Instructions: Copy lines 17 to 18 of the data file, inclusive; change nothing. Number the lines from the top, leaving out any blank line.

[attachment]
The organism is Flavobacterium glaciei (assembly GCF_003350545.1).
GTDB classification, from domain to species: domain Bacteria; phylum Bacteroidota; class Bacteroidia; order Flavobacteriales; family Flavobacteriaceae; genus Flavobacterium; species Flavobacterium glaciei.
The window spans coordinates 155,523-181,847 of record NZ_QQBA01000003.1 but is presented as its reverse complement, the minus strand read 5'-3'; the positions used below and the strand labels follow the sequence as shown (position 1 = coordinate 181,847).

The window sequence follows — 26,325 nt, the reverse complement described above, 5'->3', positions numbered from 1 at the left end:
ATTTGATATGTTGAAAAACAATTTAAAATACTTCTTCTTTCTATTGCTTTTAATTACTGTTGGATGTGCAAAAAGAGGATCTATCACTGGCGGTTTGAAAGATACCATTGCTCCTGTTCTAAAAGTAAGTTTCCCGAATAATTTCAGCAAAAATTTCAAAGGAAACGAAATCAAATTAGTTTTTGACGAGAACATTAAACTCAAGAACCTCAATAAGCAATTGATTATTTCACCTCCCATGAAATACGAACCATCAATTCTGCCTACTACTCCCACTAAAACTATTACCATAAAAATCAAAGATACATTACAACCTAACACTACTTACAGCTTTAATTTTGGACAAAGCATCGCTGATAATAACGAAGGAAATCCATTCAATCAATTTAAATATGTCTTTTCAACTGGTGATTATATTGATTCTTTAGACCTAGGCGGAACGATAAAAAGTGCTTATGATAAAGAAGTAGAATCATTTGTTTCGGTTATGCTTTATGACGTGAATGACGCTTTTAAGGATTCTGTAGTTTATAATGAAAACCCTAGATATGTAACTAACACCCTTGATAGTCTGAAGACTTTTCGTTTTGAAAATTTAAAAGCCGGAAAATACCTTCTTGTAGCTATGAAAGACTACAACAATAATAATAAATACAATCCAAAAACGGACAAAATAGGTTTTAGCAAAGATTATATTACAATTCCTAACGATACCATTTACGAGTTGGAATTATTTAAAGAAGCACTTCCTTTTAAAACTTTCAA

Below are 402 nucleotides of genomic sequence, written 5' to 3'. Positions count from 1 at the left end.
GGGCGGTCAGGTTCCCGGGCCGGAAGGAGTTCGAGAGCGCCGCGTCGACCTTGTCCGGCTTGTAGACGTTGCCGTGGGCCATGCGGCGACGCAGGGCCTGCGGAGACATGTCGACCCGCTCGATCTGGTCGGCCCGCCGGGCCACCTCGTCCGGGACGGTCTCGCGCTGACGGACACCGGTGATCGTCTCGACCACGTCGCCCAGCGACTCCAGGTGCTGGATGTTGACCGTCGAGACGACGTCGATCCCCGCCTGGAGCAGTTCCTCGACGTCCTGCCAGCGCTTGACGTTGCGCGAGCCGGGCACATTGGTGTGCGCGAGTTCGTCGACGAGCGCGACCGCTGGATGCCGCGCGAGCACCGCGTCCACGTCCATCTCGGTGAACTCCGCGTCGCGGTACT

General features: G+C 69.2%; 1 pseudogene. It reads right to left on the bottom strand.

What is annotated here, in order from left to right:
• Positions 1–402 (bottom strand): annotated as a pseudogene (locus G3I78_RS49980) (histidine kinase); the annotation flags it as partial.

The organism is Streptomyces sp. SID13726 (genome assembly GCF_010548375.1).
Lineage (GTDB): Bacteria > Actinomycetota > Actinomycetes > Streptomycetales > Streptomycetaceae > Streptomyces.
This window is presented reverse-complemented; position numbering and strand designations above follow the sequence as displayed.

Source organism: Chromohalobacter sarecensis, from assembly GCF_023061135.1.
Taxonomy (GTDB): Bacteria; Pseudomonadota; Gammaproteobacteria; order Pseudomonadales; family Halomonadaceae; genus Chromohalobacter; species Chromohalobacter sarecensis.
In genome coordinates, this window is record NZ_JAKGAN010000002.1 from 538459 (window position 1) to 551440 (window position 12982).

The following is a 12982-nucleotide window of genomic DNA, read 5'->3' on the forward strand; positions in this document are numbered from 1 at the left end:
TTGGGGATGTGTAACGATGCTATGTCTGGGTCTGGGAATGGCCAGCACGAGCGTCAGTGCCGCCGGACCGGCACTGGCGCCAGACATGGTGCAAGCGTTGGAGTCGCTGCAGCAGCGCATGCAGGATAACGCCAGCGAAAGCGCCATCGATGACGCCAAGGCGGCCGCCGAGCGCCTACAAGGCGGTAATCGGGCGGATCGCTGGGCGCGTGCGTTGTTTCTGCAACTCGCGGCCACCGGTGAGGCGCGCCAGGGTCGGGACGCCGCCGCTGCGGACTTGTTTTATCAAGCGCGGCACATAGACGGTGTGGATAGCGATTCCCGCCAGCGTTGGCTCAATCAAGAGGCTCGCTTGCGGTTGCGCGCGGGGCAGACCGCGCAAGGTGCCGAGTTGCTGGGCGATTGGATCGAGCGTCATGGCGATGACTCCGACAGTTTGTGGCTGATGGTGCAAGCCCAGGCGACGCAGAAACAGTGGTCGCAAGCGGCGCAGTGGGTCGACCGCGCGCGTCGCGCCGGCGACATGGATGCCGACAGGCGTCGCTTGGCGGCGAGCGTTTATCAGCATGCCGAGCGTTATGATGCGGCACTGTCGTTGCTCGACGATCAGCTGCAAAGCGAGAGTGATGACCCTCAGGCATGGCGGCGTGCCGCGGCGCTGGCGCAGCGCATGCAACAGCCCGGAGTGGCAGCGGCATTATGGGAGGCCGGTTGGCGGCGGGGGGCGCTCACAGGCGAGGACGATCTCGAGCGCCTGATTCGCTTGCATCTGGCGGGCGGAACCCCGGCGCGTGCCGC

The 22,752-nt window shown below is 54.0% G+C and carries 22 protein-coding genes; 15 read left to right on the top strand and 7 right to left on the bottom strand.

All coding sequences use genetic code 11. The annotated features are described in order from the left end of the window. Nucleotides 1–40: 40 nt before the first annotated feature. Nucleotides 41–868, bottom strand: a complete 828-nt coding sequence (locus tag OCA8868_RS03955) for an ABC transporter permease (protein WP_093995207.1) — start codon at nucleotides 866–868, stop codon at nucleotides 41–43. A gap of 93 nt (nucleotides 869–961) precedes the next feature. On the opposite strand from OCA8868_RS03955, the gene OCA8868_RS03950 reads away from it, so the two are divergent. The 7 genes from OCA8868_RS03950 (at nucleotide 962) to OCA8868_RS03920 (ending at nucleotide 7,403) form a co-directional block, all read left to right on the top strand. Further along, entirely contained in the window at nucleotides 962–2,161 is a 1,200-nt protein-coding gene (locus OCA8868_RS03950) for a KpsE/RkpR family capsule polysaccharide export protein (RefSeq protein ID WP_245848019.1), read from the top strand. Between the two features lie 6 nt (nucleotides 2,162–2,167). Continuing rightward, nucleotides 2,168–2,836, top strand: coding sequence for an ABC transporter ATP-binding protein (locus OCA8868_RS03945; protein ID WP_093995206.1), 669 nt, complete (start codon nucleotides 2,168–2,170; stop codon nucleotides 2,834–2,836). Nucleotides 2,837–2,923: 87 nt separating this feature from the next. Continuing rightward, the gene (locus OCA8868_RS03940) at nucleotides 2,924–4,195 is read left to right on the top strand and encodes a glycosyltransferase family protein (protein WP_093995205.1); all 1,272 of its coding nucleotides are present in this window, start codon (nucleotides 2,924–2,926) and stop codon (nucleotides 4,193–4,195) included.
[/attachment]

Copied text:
The following is a 12982-nucleotide window of genomic DNA, read 5'->3' on the forward strand; positions in this document are numbered from 1 at the left end:
TTGGGGATGTGTAACGATGCTATGTCTGGGTCTGGGAATGGCCAGCACGAGCGTCAGTGCCGCCGGACCGGCACTGGCGCCAGACATGGTGCAAGCGTTGGAGTCGCTGCAGCAGCGCATGCAGGATAACGCCAGCGAAAGCGCCATCGATGACGCCAAGGCGGCCGCCGAGCGCCTACAAGGCGGTAATCGGGCGGATCGCTGGGCGCGTGCGTTGTTTCTGCAACTCGCGGCCACCGGTGAGGCGCGCCAGGGTCGGGACGCCGCCGCTGCGGACTTGTTTTATCAAGCGCGGCACATAGACGGTGTGGATAGCGATTCCCGCCAGCGTTGGCTCAATCAAGAGGCTCGCTTGCGGTTGCGCGCGGGGCAGACCGCGCAAGGTGCCGAGTTGCTGGGCGATTGGATCGAGCGTCATGGCGATGACTCCGACAGTTTGTGGCTGATGGTGCAAGCCCAGGCGACGCAGAAACAGTGGTCGCAAGCGGCGCAGTGGGTCGACCGCGCGCGTCGCGCCGGCGACATGGATGCCGACAGGCGTCGCTTGGCGGCGAGCGTTTATCAGCATGCCGAGCGTTATGATGCGGCACTGTCGTTGCTCGACGATCAGCTGCAAAGCGAGAGTGATGACCCTCAGGCATGGCGGCGTGCCGCGGCGCTGGCGCAGCGCATGCAACAGCCCGGAGTGGCAGCGGCATTATGGGAGGCCGGTTGGCGGCGGGGGGCGCTCACAGGCGAGGACGATCTCGAGCGCCTGATTCGCTTGCATCTGGCGGGCGGAACCCCGGCGCGTGCCGC